When the news of it’s retirement hit me I went shopping for a new reader and just couldn’t find anything that makes me happy. Nothing was even close, and (as I usually do) I tried to do something really simple myself (how hard can it be, right? A simple GUI, a database with a couple of tables and one background process to fetch new feeds… oh how wrong I was). I developed it at my spare time and in less than a month it had some finished outlook and a functional backend. I thought “There should be more people like me, why not share it with them?” and I published it in the Chrome Web store. And I knew people wanted social capabilities so I implemented it, but with an option to fully disable the social part if you want a “single player” experience.
You’ve mentioned that you created InoReader “from scratch”, how much of the tool is modelled on Google’s Reader?
Well it is totally inspired by it and this can be clearly seen. I tried to deviate a bit in some areas, but found that was a mistake, because eventually users insisted to have the same experience. Even the placement of the Star icon was a subject for dispute, because I had it on the right, and users just wanted in on the left of the article titles. So it is there now.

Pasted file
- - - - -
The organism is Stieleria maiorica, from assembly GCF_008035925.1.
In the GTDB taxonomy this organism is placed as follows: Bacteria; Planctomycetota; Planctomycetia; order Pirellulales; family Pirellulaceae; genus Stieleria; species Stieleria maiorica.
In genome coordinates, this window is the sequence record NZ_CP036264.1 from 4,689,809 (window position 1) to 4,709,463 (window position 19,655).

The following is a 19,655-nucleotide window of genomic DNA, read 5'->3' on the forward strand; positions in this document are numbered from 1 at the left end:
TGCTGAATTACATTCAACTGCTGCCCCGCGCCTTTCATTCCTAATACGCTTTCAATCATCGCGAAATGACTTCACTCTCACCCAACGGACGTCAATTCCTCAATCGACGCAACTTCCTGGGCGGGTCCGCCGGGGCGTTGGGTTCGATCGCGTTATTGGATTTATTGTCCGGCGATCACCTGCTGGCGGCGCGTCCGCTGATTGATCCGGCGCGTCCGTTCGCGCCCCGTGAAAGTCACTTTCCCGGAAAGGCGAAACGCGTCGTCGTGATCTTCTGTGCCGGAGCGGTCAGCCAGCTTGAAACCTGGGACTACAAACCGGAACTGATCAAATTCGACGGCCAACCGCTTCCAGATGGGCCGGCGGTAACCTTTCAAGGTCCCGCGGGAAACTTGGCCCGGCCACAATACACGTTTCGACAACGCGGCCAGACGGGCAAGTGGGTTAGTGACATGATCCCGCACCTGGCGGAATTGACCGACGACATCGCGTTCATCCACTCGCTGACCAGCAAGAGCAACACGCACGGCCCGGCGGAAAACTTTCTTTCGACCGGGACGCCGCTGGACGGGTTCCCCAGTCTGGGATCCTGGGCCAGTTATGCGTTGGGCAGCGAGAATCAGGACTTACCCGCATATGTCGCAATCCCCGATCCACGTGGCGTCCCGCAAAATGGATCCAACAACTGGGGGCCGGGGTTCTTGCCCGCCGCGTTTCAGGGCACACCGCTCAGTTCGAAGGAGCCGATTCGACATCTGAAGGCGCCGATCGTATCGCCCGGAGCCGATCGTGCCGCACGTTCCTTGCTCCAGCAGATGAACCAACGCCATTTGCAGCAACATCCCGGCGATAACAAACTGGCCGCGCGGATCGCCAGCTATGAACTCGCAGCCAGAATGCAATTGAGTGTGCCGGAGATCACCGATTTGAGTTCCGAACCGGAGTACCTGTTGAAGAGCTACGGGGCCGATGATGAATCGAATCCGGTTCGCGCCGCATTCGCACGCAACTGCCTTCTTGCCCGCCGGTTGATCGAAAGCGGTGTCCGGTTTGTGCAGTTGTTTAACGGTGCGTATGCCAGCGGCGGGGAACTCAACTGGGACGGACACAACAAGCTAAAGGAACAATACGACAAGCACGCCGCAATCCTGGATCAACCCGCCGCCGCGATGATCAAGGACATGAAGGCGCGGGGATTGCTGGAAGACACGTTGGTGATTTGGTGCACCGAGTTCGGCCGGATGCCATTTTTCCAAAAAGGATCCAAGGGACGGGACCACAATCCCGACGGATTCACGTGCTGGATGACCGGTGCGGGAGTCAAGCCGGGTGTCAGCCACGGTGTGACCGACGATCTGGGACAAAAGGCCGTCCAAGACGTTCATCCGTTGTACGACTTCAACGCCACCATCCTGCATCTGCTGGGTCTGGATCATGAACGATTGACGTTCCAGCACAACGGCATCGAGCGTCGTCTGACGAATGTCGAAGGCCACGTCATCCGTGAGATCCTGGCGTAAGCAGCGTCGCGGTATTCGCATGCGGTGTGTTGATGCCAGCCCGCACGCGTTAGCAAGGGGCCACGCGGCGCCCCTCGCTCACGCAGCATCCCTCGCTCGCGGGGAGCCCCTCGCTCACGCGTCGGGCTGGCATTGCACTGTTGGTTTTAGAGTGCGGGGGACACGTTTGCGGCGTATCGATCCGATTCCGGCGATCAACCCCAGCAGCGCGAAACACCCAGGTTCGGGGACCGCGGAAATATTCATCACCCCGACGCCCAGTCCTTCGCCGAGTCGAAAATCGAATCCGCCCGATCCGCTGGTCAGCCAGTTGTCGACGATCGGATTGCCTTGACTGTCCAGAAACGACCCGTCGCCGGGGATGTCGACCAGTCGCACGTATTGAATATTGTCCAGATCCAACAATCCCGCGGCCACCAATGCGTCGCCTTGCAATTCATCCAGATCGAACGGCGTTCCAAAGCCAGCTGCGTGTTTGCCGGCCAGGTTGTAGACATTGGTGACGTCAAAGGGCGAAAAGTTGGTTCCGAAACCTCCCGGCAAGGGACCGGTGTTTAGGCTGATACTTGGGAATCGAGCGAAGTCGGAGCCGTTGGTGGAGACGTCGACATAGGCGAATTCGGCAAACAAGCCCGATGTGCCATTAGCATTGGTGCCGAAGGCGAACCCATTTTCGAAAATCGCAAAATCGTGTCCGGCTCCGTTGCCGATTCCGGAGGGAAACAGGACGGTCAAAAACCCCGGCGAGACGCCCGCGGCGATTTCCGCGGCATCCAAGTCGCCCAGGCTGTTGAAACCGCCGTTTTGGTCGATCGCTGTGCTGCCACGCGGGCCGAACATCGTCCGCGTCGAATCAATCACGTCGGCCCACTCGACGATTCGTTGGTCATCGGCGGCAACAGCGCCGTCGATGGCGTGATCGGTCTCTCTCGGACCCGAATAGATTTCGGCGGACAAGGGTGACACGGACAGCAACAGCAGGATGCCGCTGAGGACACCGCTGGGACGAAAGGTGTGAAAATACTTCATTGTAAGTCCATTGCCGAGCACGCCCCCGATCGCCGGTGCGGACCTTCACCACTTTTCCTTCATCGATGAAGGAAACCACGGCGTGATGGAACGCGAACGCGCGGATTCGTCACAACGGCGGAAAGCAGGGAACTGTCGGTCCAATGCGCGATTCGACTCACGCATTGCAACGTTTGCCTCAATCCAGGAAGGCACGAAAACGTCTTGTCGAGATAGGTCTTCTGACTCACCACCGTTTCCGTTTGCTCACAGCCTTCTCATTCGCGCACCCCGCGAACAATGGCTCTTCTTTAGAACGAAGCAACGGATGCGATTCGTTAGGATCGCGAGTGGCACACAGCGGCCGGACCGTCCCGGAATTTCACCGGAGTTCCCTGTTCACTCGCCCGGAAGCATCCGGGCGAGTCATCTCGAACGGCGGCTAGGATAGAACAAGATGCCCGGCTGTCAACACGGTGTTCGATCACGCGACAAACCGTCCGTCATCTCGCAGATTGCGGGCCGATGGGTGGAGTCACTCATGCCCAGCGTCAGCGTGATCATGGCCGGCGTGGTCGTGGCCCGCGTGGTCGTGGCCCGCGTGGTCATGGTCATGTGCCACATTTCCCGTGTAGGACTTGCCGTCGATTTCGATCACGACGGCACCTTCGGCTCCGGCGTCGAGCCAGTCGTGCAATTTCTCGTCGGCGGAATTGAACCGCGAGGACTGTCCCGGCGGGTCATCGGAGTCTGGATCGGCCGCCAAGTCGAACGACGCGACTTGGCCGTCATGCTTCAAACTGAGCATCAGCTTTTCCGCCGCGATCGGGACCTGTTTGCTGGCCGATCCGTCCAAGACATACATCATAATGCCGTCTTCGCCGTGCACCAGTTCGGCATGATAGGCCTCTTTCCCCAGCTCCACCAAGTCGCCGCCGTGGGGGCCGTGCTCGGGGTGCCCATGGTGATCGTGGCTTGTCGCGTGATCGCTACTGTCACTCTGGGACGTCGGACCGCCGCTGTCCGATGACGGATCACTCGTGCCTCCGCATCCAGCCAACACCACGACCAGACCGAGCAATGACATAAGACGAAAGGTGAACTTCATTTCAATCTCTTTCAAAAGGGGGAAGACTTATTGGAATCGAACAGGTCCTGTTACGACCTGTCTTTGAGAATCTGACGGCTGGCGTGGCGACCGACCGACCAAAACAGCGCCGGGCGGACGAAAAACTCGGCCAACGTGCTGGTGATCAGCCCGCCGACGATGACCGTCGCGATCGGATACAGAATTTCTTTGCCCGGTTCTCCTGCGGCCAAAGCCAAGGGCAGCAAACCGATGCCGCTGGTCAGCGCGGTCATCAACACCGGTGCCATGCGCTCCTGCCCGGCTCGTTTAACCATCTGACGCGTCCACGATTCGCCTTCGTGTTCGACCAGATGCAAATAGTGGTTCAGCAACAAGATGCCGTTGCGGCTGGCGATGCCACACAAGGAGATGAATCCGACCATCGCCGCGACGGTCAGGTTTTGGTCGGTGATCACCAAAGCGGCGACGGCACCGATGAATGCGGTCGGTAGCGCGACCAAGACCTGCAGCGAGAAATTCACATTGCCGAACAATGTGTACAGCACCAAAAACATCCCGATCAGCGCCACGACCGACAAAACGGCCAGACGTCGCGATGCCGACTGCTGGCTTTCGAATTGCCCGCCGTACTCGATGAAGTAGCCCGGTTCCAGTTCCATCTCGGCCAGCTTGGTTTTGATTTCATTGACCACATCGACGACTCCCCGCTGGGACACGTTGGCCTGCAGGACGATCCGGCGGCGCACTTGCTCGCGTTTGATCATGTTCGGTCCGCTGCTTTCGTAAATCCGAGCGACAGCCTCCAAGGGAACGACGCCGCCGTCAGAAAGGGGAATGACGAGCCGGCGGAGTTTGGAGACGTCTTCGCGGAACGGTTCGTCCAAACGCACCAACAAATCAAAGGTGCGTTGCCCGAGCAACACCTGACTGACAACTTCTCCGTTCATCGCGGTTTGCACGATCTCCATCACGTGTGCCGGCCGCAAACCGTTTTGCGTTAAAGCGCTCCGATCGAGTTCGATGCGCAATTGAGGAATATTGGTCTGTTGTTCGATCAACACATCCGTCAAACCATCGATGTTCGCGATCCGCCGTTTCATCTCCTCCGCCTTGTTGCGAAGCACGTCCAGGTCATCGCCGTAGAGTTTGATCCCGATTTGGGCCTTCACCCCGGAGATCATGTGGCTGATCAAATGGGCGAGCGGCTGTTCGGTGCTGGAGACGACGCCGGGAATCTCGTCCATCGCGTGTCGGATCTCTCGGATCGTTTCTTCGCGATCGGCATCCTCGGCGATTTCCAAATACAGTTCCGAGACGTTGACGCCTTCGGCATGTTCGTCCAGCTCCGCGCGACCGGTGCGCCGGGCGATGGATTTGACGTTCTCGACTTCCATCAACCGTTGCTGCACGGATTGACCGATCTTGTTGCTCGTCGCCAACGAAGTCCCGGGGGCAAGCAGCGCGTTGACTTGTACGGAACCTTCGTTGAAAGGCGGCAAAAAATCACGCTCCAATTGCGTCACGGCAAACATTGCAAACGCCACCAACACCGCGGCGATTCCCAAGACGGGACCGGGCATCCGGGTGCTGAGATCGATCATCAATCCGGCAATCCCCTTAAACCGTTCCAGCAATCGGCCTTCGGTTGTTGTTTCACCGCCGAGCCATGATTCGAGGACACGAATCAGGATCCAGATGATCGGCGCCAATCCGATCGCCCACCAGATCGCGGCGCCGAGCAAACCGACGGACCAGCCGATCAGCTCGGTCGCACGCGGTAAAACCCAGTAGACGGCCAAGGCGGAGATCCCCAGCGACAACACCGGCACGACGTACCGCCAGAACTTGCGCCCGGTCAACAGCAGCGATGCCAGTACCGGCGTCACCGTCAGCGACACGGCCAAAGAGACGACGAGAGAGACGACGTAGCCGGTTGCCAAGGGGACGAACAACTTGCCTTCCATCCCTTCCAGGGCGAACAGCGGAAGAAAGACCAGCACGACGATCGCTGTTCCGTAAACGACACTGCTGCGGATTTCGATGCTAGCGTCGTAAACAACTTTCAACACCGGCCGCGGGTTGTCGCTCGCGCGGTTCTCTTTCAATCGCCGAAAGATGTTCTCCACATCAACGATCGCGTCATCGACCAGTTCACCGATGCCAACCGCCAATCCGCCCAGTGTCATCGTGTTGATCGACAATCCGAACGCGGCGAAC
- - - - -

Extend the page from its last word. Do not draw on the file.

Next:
Some parts of your site depend on GoDaddy’s infrastructure; What has been your experience with them?
Only the domain name is registered and controlled via their service, but I am planning to transfer it soon. The only issue I had with them was the incident from June 23 when their DNS servers stopped responding for a couple of hours, but it is enough to consider using different service.
Can you give the readers a sense of how the company behind InoReader is taking shape? Do you feel InoReader is on the right track?